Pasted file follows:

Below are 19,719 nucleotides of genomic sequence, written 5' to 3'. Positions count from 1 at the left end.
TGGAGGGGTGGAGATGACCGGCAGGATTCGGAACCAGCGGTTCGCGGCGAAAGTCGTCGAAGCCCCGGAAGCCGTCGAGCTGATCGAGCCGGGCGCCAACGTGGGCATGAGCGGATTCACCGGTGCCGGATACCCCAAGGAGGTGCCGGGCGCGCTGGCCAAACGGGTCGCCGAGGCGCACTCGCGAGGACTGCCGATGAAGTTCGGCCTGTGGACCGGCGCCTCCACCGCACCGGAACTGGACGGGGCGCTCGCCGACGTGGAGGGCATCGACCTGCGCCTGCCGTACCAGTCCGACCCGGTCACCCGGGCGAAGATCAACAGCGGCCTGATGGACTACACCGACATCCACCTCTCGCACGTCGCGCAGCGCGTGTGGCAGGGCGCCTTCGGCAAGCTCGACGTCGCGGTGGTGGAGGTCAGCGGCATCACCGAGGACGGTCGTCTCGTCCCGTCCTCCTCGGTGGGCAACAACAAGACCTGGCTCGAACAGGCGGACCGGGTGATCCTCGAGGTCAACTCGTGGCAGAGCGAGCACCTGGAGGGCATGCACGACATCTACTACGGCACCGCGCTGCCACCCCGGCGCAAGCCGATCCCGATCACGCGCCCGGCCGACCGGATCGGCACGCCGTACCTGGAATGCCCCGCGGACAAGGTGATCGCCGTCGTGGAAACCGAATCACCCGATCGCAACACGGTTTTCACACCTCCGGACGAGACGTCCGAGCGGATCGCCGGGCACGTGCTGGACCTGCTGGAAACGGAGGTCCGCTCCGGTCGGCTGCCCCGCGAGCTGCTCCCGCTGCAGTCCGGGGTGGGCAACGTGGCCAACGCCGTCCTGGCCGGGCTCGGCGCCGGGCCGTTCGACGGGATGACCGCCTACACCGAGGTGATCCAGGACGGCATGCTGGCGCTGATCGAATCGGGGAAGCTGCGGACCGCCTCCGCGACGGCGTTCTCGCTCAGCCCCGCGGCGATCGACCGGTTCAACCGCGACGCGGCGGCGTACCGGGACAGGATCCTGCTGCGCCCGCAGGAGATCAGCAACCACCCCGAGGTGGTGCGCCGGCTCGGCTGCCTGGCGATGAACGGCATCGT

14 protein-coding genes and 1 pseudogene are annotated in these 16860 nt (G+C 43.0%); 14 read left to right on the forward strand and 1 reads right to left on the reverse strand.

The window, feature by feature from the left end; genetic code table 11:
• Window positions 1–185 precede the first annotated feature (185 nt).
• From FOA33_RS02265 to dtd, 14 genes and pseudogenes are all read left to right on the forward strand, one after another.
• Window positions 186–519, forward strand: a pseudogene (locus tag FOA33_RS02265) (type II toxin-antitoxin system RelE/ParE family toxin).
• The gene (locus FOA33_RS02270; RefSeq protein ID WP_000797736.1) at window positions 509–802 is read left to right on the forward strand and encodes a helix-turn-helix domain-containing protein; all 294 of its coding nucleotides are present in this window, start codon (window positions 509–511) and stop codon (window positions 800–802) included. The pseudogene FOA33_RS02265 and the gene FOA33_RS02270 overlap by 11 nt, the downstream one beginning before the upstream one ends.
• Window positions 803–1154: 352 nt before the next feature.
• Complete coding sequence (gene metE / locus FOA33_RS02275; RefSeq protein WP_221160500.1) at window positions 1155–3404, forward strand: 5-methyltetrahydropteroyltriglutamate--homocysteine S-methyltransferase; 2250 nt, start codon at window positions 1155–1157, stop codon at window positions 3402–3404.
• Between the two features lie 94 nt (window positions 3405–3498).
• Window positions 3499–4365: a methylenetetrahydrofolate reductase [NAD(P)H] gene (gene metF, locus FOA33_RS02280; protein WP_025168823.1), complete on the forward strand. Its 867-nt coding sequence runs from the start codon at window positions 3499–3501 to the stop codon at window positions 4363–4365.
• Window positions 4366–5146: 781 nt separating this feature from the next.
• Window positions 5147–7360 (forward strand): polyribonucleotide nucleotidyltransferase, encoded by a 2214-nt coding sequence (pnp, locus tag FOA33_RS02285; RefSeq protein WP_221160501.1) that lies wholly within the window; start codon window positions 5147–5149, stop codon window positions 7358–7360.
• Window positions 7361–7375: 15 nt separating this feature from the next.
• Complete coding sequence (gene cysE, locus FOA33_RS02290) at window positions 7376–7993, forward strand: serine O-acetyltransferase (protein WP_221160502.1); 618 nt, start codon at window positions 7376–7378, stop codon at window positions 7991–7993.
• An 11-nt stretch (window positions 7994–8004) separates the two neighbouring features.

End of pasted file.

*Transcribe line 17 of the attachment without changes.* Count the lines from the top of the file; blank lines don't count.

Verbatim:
• An 11-nt stretch (window positions 7994–8004) separates the two neighbouring features.